Consequently, the level of neglect being dealt on indigenous languages has become so evident that even the blind can see it. A few months ago, the renowned writer and veteran novelist, Chimamanda Ngozi Adichie, lamented as regards the fact that many Igbo people in the city of Lagos are ashamed of speaking their native language but many dismissed her claims as being illogical.
Another instance was in 2016, when the linguistic association of Nigeria (LAN), lamented that 50 languages in Nigeria would go on extinction in no distant time if stringent steps were not taken to save the situation. Well, none was taken. All we end up hearing is that strategies to forestall the menace are being ruminated on.
Similarly, at around the second half of the year 2006, the United Nation marked the Igbo language as being among the world languages to go into extinction in 50 years to come. As expected, many dismissed the idea and construed it as being a ruse. Is it then a coincidence now that many Igbo people see the use of their own native tongue as being professionally and educationally disadvantageous or that many Igbo parents no longer speak Igbo to their children? If a language is not being acquired by the younger generation, is it the language growing or on the path to extinction? Even among so many other Nigerian languages that are not currently seen as being endangered are some whose purism is being contorted by English, yet, there are seemingly no obvious steps being taken to save the situation.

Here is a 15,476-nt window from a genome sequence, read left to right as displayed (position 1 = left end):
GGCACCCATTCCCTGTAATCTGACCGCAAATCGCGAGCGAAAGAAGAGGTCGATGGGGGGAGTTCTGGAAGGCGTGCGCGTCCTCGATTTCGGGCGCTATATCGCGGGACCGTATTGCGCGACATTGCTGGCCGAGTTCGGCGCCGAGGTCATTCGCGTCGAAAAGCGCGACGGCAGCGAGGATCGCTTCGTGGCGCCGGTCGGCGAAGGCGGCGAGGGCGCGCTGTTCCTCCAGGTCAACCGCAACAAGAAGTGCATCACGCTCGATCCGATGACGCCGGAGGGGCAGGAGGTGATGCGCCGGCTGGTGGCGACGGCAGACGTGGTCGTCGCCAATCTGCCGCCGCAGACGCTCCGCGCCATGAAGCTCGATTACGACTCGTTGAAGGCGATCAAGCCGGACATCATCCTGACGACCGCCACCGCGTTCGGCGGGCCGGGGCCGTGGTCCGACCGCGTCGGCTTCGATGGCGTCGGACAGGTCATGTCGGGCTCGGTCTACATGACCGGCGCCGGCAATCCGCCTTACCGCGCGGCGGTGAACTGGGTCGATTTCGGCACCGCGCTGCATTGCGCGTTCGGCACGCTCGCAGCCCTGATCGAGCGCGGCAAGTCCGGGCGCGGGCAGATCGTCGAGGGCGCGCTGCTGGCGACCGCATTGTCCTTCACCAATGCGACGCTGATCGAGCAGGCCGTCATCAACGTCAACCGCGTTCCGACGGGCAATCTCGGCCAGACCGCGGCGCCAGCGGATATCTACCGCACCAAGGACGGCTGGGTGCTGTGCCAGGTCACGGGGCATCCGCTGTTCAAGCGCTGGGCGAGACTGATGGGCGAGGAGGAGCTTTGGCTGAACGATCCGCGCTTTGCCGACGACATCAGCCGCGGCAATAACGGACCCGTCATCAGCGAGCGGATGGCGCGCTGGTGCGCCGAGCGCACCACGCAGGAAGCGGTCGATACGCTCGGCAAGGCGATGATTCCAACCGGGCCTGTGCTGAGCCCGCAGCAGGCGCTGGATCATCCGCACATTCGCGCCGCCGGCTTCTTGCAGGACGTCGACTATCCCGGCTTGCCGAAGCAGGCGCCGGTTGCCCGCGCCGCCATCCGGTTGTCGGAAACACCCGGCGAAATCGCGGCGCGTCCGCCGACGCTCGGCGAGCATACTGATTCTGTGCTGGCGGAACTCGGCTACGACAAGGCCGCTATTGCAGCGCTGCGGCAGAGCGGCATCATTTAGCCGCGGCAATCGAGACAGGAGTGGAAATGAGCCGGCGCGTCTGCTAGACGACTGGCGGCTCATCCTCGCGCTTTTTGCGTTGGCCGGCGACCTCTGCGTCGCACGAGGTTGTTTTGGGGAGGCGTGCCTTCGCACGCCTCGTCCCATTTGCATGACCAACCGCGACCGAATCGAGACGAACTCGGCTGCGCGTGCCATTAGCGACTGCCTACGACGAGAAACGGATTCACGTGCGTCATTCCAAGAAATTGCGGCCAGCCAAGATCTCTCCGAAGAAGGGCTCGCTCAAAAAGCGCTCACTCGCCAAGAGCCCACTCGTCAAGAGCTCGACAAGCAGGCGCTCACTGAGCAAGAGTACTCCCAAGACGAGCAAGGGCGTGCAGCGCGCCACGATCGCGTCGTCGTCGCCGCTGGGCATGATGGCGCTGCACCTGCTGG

The importance of speaking one’s native language is something that can never be over-emphasised. Our native tongue is a raison d’etre. It is our very own identity and a means by which we are made known to the world, such that losing out to that effect is tantamount and instrumental to having no face in the nation’s political, economic and historical sphere. Yes, that is how much it counts! Language and culture are two national attributes that are frequently found in synergy, such that the death of a language also implies the death of a culture and the identity and prominence of its speakers. Language is a symbol of national identity and any meaningfully developing or developed country should have an indigenous language as its official code but in the case of Nigeria, we are no more speaking of national languages at all but rather revamping the use of the very indigenous languages for which we are supposed to be known.